Leaf-Chasing In Minnesota: Yellow Means Go

Behold, the yellow leaf.

For some, that is an indication that fall has sprung — according to the Minnesota Department of Natural Resources Fall Color Finder, the yellow leaf icon indicates that fall colors are at 25-50 percent of their peak, about when leaves start turning yellow. And, as of mid-week, of the 76 state parks and recreation areas in Minnesota, Buffalo River State Park near Moorhead, Minn., is the furthest along, the only one with yellow-leaf status.

That’s good news for hikers wanting to experience at least some fall colors as they gather for the North Country National Scenic Trail’s annual celebration, being held over the weekend in and around the Fargo, N.D./Moorhead area. And such monitoring is good for all those “leaf-peepers” in Minnesota and across the Northland.

Each Thursday, staff from Minnesota state parks and trails will update the tool to help people find the best color displays as well as fall color programs and special events. The website includes a slideshow and photo uploader so people may share their favorite images.

As a general rule, the DNR said that colors peak between mid-September and early October in the northern third of Minnesota, between late September and early October in the central third, and between late September and mid-October in the southern third, which includes the Twin Cities. Peak fall colors typically last about two weeks, but that can vary widely, depending on location, elevation and weather. Trees at higher elevations are the earliest to show color change.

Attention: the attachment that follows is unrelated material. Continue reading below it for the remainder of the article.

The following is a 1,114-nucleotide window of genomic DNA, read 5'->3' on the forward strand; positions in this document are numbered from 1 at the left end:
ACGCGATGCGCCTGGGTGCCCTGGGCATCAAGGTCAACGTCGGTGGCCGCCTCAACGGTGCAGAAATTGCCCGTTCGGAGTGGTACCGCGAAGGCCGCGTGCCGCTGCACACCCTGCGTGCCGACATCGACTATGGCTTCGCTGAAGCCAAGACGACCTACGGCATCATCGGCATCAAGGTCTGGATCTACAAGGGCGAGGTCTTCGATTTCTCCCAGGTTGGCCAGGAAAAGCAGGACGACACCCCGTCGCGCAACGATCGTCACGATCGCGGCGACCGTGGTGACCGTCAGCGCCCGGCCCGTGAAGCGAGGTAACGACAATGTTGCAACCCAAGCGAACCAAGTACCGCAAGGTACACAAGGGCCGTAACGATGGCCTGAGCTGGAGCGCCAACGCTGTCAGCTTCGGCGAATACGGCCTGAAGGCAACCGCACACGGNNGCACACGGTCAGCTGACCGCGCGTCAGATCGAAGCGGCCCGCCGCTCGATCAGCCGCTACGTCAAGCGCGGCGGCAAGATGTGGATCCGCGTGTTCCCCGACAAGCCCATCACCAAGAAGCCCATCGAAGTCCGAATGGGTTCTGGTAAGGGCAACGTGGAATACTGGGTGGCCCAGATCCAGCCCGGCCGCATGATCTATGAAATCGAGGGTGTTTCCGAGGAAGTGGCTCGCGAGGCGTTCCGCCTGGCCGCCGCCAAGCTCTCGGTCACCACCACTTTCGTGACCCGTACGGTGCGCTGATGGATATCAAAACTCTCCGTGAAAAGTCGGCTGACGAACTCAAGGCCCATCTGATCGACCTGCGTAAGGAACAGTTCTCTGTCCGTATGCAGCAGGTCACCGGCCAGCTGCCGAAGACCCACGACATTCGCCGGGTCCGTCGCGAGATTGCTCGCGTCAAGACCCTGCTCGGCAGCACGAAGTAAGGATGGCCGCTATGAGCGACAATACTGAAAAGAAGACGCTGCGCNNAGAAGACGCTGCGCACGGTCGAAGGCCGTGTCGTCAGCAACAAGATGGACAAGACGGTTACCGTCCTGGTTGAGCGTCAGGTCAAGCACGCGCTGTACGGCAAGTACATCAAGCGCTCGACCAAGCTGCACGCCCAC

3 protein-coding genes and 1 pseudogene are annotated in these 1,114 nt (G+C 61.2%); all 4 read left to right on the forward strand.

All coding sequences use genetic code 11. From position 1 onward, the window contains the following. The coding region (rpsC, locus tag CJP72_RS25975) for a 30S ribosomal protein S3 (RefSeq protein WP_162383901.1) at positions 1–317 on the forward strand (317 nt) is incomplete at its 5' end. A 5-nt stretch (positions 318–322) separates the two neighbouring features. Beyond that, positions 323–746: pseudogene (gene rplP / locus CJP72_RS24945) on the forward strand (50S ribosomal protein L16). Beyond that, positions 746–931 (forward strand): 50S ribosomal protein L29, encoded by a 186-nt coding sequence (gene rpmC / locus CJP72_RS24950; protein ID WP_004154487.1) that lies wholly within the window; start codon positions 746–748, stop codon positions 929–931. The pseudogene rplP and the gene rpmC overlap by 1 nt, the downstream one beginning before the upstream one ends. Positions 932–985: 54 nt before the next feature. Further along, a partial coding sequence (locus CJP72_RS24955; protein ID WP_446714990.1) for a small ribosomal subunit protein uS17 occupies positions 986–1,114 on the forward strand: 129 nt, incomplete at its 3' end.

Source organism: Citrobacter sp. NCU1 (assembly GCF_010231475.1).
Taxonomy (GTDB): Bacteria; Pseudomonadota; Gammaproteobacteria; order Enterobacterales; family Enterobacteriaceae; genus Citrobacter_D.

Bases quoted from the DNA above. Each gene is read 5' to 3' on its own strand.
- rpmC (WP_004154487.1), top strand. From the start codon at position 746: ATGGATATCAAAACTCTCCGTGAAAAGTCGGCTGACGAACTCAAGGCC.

As of Wednesday at the DNR Fall Color Finder web page (http://www.dnr.state.mn.us/fall_colors/index.html), most of the state parks were listed in green (0-10 percent of peak colors), with a few in light green (10-25 percent) and only Buffalo River in yellow. The next colors level is gold (50-75 percent), followed by red (75-100 percent) and maroon (past peak). For a mobile Fall Color Finder, integrated with Google maps and in a format optimized for smart phones and tablets, go to www.mndnr.gov/fallcolor and select the “mobile page” button.

“The DNR’s forest health specialists say we’ve had enough rain around the state this summer to keep things green and healthy, which is the first building block for great fall color,” Erika Rivers, director of Minnesota state parks and trails, said in a release announcing the fall colors/trip-planning tool. “To increase the chances of having a flashy fall, we need warm, sunny days and cool nights to bring out those vivid colors.”

While the tool helps alert leaf chasers to fall colors across the state, it’s also meant to shine a light on the many events going on at state parks this fall, including many directly tied to the changing of the colors.

That schedule pretty much kicked off, fittingly, at Buffalo River with “Colors of the Prairie at Bluestem SNA” on Sept. 16. Then, in anticipation of fall colors kicking into high gear that next week, the Sept. 24 schedule includes a slew of related events: “Caches, Colors and Changes at Whitewater” (Whitewater State Park); “125th Parks Anniversary Special Program: Million Shades of Autumn Geocaching Weekend” (William O’Brien State Park); “Maplewood Leaf Days” (Maplewood State Park); and “Fall Colors Along the Savanna Portage Trail” (Savanna Portage State Park).

For a complete listing of fall events at Minnesota state parks and recreation areas, go to http://www.dnr.state.mn.us/state_parks/events.html. And, of course, experiencing the fall colors isn’t limited to state parks and rec areas.

“Other ways to enjoy the fall colors include biking through them on a state trail, paddling past them on a state water trail or driving through a state forest in a car or all-terrain vehicle,” Rivers said.

Yes, green and yellow and red (and all colors in between) all mean go in the drive that is the fall colors.

Leave a Reply